ESPE Abstracts (2016) 86 P-P2-878

The Monitoring of Endocrine Functions in Children with Rare Genetic Syndromes

Natallia Akulevicha, Yulia Makarovaa, Giulia Boikoa,b, Anzhelika Solntsevac & Irina Khmaraa,c


aState Center for Medical Rehabilitation, Minsk, Belarus; bRegional Children Hospital, Kaliningrade, Russia; cBelarusian State Medical University, Minsk, Belarus


Background: Children with rare genetic disorders may have different endocrine problems

Objective and hypotheses: To present 4 paediatric patients (3 M, 1 F) aged 4.3 – 16.9 y.o. (mean age 11±5.5 years) with different genetic syndromes: Pallister-Hall, Holt-Oram, Ellis–van Creveld and Marshall.

Method: Retrospective study.

Results: Mean age of diagnosis was 5.3±2.7 y.o. All children had growth hormone (GH) deficiency confirmed by stimulation tests. Mean age of GH treatment start was 6.5±2.2 y.o. and treatment duration varied between 1.0 to 9.9 years (4.6±4.3 years). In all cases, good effect of GH was observed, even if child with Holt-Oram and Marshall’s syndromes had multiple pituitary hormone deficiency. Apart of GH deficiency, the patient with Holt-Oram syndrome developed consecutively with age central hypothyroidism, hypocorticism and hypogonadism and was treated with multiple hormone replacements. The patient with Marshall’s syndrome also had central hypothyroidism and severe hypoglycemia before GH treatment. However, under GH hypoglycemia disappeared; hypocorticism has not been detected. The child with Pallister-Hall syndrome which includes hypothalamic hamartoma had normal puberty. In him, weight excess and impaired insulin sensitivity developed during the monitoring required metformin administration. All patients described had hypothalamo-pituitary anomalies on MRI. Several non endocrine manifestations have been diagnosed.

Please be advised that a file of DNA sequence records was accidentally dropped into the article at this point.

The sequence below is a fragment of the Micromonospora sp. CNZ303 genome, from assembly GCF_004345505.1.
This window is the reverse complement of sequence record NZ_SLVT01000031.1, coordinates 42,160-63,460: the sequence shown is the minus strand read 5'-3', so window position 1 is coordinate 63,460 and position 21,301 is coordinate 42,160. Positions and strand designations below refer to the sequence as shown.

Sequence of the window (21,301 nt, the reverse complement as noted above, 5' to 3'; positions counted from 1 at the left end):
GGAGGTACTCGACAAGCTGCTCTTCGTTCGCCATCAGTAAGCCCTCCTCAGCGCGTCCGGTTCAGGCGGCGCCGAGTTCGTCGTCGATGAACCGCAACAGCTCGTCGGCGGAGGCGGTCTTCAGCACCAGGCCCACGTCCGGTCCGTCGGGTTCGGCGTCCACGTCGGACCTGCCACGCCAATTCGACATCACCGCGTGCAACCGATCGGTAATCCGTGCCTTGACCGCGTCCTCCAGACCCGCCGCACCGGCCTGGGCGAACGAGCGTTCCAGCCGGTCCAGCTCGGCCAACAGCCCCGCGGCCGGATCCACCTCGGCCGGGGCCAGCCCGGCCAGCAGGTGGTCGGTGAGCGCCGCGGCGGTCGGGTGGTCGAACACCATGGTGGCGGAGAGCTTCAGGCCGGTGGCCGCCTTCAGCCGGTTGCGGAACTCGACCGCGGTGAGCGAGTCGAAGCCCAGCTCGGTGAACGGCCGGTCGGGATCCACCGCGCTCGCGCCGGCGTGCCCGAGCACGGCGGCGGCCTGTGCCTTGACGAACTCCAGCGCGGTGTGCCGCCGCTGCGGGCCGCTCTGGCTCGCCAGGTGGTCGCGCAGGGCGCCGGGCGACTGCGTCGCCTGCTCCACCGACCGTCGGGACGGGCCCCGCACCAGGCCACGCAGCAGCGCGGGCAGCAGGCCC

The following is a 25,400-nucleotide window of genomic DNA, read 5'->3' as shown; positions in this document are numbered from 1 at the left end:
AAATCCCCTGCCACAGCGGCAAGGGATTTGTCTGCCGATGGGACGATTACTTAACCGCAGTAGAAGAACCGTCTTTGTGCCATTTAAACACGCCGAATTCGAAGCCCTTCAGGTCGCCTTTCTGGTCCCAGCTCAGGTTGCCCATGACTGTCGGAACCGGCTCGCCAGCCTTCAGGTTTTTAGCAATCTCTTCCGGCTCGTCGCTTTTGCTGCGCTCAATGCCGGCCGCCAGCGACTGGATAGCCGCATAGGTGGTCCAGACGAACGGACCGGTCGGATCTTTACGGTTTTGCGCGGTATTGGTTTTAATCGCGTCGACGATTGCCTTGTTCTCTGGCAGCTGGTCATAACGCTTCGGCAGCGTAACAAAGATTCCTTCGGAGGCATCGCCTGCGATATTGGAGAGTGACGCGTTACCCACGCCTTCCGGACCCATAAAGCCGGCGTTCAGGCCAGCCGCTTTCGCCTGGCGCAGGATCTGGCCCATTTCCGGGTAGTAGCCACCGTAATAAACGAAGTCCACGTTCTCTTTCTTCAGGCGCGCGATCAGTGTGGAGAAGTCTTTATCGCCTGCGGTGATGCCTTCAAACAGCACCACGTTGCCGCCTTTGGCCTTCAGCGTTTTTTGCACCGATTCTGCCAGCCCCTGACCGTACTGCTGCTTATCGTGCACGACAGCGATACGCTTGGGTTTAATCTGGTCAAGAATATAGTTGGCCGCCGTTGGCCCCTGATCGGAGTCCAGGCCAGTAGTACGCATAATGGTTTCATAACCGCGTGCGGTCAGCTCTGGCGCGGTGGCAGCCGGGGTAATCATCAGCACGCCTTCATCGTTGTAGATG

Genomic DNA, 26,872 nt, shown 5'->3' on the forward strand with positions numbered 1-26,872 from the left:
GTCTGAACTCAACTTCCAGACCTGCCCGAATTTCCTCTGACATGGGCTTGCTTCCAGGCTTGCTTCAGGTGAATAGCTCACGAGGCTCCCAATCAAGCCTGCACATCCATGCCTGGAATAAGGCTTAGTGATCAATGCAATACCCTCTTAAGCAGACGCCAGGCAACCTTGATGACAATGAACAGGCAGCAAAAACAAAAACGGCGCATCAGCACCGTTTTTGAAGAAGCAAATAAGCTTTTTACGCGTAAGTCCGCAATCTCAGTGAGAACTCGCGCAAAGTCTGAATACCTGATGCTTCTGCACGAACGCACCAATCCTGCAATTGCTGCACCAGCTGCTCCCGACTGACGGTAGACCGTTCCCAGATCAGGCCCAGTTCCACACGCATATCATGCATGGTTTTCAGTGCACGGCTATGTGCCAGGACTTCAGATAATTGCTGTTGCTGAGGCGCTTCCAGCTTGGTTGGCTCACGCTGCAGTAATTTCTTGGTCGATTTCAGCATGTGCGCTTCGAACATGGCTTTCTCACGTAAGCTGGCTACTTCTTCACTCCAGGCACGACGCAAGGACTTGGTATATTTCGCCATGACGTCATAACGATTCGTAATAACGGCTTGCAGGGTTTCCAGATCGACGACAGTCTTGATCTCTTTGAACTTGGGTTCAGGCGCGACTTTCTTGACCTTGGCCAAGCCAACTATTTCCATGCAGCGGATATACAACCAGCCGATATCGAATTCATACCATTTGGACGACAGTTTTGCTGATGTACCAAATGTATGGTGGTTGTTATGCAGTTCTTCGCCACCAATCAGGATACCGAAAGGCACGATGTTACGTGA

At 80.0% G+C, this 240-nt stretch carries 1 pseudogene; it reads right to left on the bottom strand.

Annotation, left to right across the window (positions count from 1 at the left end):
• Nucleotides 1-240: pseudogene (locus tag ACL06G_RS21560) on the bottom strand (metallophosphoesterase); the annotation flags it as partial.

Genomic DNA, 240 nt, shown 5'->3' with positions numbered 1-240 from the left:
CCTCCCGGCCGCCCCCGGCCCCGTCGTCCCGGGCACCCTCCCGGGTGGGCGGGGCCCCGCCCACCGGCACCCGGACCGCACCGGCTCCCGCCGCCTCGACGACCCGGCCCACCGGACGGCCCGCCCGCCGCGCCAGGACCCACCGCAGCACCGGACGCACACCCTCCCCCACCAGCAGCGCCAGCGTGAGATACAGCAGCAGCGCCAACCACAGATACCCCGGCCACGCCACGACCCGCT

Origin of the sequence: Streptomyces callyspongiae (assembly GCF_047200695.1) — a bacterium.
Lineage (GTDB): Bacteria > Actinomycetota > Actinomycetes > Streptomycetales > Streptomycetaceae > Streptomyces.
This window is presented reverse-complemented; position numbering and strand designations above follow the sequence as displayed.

Conclusion: Children with rare genetic syndromes may have severe endocrine problems and need careful monitoring by a multispecialist team.

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